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What and Who
Title:Unconventional Uses for Time-of-Flight Cameras - Transient Imaging and Beyond
Speaker:Wolfgang Heidrich
coming from:Max-Planck-Institut für Informatik - D4
Speakers Bio:Prof. Wolfgang Heidrich is the director of the Visual Computing

Center at King Abdullah University of Science and Technology (KAUST).
He is also affiliated with the University of British Columbia, where
he held the Dolby Research Chair until 2013. Dr. Heidrich received
his PhD in Computer Science from the University of Erlangen in 1999,
and then worked as a Research Associate in the Computer Graphics
Group of the Max-Planck-Institute for Computer Science in
Saarbrucken, Germany, before joining UBC in 2000. Dr. Heidrich's
research interests lie at the intersection of computer graphics,
computer vision, imaging, and optics. In particular, he has worked on
computational photography and displays, High Dynamic Range imaging
and display, image-based modeling, measuring, and rendering, geometry
acquisition, GPU-based rendering, and global illumination. Dr.
Heidrich has written well over 150 refereed publications on these
subjects and has served on numerous program committees. His work on
High Dynamic Range Displays served as the basis for the technology
behind Brightside Technologies, which was acquired by Dolby in 2007
Dr. Heidrich has served as the program co-chair for Graphics Hardware
2002, Graphics Interface 2004, the Eurographics Symposium on
Rendering, 2006, and PROCAMS 2011. Dr. Heidrich is the recipient of a
2014 Humboldt Research Award.

Event Type:Talk
Visibility:D1, D2, D3, D4, D5, RG1, SWS, MMCI
We use this to send out email in the morning.
Level:MPI Audience
Date, Time and Location
Date:Tuesday, 28 April 2015
Duration:60 Minutes
Building:E1 4
Transient imaging is a recent imaging modality in which short pulses of light are observed "in flight" as they propagate through a scene. Transient images are useful to help understand light propagation in complex environments and to analyze light transport for research and many practical applications. Two such examples are the reconstruction of occluded geometry, i.e. "looking around a corner", or measuring surface reflectance. Unfortunately, advances in research and practical applications have so far been hindered by the high cost of the required instrumentation, as well as the fragility and difficulty to operate and calibrate devices such as femtosecond lasers and streak cameras. To address this, we present a device that allows inexpensive and fast transient imaging using photonic mixer devices (PMDs). Our portable device achieves this by capturing a sequence of modulated images with a PMD sensor and inferring a transient image using numerical optimization and a mathematical model for local light interactions. By doing so, the cost of transient imaging is reduced by several orders of magnitude and the capture process is dramatically sped up and simplified. We envision that in the future not only research but virtually everybody has access to inexpensive, fast and portable transient-image cameras with its many emerging applications.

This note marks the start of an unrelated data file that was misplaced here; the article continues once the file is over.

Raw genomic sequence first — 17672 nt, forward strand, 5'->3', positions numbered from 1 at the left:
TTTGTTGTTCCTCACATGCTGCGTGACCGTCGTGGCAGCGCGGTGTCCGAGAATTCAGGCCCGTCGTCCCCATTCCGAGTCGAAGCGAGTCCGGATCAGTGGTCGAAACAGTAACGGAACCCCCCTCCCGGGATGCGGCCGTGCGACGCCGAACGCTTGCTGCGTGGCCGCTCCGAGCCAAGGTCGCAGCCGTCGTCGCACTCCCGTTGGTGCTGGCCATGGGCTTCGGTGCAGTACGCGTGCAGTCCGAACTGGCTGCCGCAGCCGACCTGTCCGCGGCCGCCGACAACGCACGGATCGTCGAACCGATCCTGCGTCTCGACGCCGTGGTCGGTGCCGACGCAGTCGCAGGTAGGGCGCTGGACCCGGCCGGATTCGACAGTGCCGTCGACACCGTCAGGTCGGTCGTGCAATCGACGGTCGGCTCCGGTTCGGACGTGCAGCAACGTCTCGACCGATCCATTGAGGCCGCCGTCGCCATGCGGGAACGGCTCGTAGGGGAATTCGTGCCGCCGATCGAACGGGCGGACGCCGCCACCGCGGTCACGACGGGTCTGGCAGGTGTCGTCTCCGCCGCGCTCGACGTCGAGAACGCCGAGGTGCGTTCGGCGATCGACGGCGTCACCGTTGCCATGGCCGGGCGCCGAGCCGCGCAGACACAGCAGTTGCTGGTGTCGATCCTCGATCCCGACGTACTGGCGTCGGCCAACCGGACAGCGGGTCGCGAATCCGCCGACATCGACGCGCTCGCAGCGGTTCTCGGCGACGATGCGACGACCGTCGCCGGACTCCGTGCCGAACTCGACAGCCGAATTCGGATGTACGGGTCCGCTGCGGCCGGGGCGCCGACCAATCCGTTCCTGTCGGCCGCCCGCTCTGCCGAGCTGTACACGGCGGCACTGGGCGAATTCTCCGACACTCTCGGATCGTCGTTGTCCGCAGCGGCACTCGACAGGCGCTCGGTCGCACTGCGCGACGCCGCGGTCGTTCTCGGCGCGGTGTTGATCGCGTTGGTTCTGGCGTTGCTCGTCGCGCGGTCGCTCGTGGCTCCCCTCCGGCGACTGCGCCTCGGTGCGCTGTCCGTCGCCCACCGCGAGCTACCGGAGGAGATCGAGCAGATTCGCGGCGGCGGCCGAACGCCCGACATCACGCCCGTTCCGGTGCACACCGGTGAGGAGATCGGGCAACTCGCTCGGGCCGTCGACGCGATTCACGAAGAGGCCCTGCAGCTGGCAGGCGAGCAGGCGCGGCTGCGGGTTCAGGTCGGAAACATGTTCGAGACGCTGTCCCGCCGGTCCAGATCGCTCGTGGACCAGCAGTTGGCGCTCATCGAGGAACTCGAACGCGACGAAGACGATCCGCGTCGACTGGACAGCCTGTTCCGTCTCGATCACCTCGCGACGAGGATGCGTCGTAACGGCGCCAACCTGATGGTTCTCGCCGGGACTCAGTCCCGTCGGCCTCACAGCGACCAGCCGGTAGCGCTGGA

Name(s):Christian Theobalt
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Created by:Christian Theobalt/AG4/MPII/DE, 03/25/2015 09:38 AMLast modified by:Uwe Brahm/MPII/DE, 11/24/2016 04:13 PM
  • Christian Theobalt, 04/09/2015 09:51 AM
  • Christian Theobalt, 03/25/2015 09:38 AM -- Created document.